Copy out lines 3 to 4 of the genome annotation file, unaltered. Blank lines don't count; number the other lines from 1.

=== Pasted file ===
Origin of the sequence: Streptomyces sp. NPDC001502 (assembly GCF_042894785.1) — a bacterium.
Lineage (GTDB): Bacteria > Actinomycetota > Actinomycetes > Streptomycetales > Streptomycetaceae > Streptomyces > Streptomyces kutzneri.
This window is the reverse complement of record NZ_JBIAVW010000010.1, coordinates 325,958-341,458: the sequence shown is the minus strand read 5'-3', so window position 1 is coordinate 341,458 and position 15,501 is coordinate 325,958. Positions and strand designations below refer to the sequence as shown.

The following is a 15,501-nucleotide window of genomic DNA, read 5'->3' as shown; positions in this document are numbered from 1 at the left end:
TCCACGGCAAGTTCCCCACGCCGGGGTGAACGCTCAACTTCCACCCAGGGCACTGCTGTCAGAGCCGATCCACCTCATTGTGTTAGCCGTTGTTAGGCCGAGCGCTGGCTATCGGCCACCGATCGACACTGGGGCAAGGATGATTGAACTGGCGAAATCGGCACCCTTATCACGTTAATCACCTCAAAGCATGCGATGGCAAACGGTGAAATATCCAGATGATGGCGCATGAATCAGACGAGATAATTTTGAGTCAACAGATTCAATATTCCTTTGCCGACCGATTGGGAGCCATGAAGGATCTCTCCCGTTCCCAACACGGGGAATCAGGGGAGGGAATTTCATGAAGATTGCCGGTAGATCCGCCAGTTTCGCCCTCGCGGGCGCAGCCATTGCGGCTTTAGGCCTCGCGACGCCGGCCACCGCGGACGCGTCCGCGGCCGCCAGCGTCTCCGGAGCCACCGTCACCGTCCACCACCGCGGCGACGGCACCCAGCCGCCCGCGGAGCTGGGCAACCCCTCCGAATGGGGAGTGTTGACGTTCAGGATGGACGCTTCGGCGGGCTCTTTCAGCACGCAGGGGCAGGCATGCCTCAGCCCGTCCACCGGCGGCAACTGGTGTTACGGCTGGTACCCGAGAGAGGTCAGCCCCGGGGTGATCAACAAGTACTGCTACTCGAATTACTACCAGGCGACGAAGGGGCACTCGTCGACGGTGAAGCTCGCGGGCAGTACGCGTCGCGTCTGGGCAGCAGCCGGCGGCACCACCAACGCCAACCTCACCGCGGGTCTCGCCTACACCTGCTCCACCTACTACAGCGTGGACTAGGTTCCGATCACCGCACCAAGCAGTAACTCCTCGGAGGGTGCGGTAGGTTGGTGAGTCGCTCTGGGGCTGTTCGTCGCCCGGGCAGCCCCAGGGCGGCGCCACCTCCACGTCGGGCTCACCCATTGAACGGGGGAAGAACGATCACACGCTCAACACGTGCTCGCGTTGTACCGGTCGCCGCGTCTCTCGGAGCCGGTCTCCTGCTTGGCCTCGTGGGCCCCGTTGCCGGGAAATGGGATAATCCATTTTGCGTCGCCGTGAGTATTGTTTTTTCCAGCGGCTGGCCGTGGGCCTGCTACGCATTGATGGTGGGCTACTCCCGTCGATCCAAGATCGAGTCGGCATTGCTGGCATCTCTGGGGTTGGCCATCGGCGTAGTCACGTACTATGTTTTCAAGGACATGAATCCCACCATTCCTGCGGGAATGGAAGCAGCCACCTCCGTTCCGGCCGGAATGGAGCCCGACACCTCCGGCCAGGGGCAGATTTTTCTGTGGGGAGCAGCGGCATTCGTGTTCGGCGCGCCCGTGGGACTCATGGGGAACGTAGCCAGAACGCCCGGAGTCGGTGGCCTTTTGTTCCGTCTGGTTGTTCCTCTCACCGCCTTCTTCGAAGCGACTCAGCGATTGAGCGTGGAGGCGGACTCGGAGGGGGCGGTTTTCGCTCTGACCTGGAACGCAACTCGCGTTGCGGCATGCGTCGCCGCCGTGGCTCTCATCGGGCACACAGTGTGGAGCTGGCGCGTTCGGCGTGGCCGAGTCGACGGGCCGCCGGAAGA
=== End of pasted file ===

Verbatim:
This window is the reverse complement of record NZ_JBIAVW010000010.1, coordinates 325,958-341,458: the sequence shown is the minus strand read 5'-3', so window position 1 is coordinate 341,458 and position 15,501 is coordinate 325,958. Positions and strand designations below refer to the sequence as shown.

The following is a 15,501-nucleotide window of genomic DNA, read 5'->3' as shown; positions in this document are numbered from 1 at the left end: